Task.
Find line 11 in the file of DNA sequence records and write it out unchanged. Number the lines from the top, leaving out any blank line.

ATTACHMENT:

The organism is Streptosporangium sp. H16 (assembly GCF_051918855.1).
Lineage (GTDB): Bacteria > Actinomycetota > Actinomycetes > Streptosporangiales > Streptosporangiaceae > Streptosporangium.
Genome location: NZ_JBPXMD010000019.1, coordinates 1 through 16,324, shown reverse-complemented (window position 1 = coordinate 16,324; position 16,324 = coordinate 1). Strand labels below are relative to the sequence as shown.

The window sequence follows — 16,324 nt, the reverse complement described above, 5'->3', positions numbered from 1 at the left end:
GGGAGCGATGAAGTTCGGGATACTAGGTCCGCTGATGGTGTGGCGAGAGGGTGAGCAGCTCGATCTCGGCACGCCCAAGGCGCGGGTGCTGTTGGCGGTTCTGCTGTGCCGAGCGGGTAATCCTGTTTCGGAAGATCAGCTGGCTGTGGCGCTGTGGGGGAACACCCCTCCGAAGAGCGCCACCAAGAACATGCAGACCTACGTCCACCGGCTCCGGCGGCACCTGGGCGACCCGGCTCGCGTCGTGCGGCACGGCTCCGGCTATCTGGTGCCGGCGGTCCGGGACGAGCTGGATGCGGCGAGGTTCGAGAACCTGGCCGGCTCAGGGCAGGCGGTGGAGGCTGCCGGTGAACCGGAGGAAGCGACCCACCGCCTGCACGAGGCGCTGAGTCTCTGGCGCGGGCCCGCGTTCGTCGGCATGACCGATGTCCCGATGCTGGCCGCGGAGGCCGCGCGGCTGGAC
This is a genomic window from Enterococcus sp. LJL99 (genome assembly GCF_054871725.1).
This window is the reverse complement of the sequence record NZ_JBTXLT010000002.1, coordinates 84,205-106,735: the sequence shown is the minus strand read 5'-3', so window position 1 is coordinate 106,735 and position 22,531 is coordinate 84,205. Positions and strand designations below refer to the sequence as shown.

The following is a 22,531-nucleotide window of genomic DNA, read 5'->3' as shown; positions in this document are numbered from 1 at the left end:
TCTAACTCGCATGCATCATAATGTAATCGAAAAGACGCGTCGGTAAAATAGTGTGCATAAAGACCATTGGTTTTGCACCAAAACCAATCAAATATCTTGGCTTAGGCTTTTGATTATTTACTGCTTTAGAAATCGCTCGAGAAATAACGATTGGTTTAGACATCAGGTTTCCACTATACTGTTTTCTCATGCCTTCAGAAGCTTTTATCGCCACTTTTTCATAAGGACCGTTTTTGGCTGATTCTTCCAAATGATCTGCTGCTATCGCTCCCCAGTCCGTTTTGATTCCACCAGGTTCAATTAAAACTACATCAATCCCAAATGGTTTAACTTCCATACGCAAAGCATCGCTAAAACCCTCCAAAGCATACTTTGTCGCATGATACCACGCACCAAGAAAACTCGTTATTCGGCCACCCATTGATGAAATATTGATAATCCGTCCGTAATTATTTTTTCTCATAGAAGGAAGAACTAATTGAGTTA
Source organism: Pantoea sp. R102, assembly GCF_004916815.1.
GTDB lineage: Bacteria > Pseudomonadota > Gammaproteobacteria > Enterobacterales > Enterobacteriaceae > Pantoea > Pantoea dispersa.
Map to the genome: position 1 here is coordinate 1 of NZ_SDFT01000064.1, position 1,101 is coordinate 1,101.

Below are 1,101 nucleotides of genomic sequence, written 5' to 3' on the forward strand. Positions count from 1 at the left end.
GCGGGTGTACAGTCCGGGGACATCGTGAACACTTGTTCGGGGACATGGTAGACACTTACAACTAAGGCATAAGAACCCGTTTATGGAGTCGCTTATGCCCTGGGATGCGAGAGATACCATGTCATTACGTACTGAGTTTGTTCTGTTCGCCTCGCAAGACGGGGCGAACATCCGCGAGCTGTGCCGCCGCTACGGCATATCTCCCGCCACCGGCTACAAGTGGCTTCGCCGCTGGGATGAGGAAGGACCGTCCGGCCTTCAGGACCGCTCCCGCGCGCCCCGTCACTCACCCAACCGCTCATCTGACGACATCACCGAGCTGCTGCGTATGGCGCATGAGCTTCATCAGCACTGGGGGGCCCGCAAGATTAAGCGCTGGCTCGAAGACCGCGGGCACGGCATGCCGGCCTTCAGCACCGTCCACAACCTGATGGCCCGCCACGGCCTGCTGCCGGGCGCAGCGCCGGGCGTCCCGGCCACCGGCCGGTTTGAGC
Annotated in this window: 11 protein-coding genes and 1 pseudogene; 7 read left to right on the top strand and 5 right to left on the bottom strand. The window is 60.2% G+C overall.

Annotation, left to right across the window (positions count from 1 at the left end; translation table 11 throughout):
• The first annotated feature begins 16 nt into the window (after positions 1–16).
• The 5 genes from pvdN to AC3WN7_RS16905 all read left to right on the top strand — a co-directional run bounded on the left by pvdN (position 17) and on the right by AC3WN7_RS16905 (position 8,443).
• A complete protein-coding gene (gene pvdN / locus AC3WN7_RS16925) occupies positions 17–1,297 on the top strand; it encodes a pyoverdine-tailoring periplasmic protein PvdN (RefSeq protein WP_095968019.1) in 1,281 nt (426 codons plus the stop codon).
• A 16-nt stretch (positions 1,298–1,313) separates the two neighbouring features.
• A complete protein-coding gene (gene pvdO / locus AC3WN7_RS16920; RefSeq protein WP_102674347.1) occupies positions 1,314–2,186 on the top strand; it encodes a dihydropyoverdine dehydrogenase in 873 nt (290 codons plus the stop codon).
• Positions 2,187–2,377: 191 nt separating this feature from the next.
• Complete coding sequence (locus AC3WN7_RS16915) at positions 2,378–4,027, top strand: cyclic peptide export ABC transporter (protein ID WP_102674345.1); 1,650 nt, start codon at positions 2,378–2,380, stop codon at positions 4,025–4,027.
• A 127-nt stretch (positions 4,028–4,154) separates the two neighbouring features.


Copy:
GTDB lineage: Bacteria > Pseudomonadota > Gammaproteobacteria > Enterobacterales > Enterobacteriaceae > Pantoea > Pantoea dispersa.